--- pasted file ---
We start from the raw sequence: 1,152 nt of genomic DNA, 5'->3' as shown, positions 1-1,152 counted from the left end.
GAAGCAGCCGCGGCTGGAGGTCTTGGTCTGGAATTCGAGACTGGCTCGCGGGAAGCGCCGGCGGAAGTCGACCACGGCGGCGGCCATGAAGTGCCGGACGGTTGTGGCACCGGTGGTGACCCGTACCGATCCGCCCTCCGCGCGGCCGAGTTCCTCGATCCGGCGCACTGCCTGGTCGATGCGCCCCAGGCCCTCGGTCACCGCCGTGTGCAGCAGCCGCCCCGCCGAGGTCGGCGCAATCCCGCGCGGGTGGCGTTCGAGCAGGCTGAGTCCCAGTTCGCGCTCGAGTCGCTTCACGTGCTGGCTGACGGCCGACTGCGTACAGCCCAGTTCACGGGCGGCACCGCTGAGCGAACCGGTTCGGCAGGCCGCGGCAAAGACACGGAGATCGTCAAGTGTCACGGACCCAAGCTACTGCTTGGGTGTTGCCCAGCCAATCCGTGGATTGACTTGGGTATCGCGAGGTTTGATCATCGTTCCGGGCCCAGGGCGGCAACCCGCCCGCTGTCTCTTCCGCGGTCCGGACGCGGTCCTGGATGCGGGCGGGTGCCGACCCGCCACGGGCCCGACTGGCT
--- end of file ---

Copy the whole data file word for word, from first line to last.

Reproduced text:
We start from the raw sequence: 1,152 nt of genomic DNA, 5'->3' as shown, positions 1-1,152 counted from the left end.
GAAGCAGCCGCGGCTGGAGGTCTTGGTCTGGAATTCGAGACTGGCTCGCGGGAAGCGCCGGCGGAAGTCGACCACGGCGGCGGCCATGAAGTGCCGGACGGTTGTGGCACCGGTGGTGACCCGTACCGATCCGCCCTCCGCGCGGCCGAGTTCCTCGATCCGGCGCACTGCCTGGTCGATGCGCCCCAGGCCCTCGGTCACCGCCGTGTGCAGCAGCCGCCCCGCCGAGGTCGGCGCAATCCCGCGCGGGTGGCGTTCGAGCAGGCTGAGTCCCAGTTCGCGCTCGAGTCGCTTCACGTGCTGGCTGACGGCCGACTGCGTACAGCCCAGTTCACGGGCGGCACCGCTGAGCGAACCGGTTCGGCAGGCCGCGGCAAAGACACGGAGATCGTCAAGTGTCACGGACCCAAGCTACTGCTTGGGTGTTGCCCAGCCAATCCGTGGATTGACTTGGGTATCGCGAGGTTTGATCATCGTTCCGGGCCCAGGGCGGCAACCCGCCCGCTGTCTCTTCCGCGGTCCGGACGCGGTCCTGGATGCGGGCGGGTGCCGACCCGCCACGGGCCCGACTGGCT